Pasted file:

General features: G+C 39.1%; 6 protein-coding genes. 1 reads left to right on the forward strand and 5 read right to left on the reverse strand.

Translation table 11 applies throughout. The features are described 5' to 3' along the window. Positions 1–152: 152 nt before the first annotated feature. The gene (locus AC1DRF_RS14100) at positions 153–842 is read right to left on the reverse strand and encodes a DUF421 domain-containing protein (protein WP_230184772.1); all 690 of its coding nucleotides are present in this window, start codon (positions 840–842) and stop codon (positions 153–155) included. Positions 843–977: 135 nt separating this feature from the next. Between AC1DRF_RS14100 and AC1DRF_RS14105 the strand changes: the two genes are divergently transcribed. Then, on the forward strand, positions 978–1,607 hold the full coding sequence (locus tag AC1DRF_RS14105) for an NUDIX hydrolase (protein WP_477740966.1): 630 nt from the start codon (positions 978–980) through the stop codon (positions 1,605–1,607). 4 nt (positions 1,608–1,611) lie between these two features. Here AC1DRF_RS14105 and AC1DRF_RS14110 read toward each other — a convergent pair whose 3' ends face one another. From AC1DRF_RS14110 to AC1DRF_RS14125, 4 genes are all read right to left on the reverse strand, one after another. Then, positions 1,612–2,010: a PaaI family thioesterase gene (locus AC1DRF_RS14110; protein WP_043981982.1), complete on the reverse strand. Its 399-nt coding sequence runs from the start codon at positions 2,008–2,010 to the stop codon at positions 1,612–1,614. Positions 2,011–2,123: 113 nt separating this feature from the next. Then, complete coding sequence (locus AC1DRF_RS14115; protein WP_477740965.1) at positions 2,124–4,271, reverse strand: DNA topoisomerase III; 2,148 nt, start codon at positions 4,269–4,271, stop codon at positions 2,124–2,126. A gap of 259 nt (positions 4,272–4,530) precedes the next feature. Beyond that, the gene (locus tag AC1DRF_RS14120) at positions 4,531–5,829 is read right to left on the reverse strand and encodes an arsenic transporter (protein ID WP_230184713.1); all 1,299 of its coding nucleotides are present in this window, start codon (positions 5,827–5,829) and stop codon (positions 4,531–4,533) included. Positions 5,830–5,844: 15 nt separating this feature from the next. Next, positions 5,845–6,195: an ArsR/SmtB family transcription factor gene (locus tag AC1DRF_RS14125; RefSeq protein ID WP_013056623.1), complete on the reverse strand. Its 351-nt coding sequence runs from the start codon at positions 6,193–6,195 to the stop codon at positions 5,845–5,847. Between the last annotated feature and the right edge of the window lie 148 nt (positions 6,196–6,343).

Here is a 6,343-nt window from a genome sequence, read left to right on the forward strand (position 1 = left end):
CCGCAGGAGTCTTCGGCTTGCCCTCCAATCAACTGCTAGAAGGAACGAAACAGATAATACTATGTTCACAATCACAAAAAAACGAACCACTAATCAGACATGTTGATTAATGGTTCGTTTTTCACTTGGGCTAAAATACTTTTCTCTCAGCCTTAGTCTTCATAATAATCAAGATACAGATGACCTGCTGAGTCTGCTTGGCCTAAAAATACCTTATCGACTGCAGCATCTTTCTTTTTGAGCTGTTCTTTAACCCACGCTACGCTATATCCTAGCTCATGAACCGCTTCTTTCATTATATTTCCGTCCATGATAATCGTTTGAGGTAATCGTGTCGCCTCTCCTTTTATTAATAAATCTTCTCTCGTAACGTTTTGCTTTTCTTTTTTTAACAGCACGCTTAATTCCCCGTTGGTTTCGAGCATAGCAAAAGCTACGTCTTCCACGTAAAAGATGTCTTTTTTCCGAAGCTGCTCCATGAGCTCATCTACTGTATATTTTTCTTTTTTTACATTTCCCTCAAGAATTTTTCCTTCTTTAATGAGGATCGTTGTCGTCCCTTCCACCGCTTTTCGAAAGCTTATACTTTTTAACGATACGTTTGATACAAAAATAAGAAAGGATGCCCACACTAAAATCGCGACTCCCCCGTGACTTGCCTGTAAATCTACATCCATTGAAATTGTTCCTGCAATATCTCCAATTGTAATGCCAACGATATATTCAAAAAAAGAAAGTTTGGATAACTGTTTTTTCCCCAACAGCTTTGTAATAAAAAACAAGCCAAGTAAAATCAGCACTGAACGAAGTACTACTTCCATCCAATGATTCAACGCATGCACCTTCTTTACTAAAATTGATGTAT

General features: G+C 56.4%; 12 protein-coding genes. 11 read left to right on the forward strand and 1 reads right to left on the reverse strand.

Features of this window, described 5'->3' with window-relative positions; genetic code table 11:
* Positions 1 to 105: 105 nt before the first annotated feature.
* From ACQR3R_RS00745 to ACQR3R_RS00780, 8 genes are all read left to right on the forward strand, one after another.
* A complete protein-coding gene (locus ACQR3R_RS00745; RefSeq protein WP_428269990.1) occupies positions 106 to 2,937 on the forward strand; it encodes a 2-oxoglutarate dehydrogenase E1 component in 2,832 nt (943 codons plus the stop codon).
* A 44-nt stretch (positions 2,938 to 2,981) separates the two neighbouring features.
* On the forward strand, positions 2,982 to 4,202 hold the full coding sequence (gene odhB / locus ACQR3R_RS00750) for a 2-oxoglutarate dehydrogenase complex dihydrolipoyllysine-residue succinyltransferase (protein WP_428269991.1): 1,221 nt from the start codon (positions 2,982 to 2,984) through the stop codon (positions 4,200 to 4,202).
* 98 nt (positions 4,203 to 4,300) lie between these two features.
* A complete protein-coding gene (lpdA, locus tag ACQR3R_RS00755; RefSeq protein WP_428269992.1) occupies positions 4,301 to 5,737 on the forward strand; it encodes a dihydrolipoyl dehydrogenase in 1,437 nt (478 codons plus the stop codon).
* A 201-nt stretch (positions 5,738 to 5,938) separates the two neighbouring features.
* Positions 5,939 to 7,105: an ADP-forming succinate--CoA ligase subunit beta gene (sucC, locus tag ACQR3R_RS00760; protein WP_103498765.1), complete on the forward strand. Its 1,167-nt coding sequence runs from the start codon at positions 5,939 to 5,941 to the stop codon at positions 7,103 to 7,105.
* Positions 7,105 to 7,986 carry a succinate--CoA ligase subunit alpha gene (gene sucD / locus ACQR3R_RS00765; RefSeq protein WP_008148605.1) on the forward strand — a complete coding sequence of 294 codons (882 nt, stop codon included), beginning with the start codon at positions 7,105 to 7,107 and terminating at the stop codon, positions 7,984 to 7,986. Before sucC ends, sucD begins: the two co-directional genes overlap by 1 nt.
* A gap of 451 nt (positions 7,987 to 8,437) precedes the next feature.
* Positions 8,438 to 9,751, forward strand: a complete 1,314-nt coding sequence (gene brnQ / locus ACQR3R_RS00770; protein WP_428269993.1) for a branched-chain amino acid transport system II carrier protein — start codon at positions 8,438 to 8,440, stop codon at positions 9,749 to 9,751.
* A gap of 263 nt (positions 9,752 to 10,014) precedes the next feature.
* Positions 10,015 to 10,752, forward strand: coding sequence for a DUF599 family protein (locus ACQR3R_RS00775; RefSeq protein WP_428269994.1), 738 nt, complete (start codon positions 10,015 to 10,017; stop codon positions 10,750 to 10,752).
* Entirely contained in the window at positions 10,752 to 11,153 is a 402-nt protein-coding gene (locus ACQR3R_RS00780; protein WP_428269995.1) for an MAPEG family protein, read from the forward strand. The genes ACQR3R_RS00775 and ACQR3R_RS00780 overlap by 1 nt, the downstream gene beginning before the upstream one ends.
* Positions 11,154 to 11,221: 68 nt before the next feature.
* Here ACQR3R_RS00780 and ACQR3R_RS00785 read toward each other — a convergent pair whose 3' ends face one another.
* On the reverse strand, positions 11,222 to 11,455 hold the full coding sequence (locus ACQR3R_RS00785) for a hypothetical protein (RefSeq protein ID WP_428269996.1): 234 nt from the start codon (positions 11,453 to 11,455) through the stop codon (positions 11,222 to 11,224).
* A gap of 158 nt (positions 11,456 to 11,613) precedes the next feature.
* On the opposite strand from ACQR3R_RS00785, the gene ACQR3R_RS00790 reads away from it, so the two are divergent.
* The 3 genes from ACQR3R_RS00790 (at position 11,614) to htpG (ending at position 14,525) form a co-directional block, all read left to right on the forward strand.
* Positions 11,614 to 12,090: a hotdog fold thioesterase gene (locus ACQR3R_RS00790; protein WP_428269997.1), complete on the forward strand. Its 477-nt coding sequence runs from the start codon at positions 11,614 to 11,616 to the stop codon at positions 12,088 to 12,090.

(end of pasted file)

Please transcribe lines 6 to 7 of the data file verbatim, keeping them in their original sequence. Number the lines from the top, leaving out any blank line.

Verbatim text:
Features of this window, described 5'->3' with window-relative positions; genetic code table 11:
* Positions 1 to 105: 105 nt before the first annotated feature.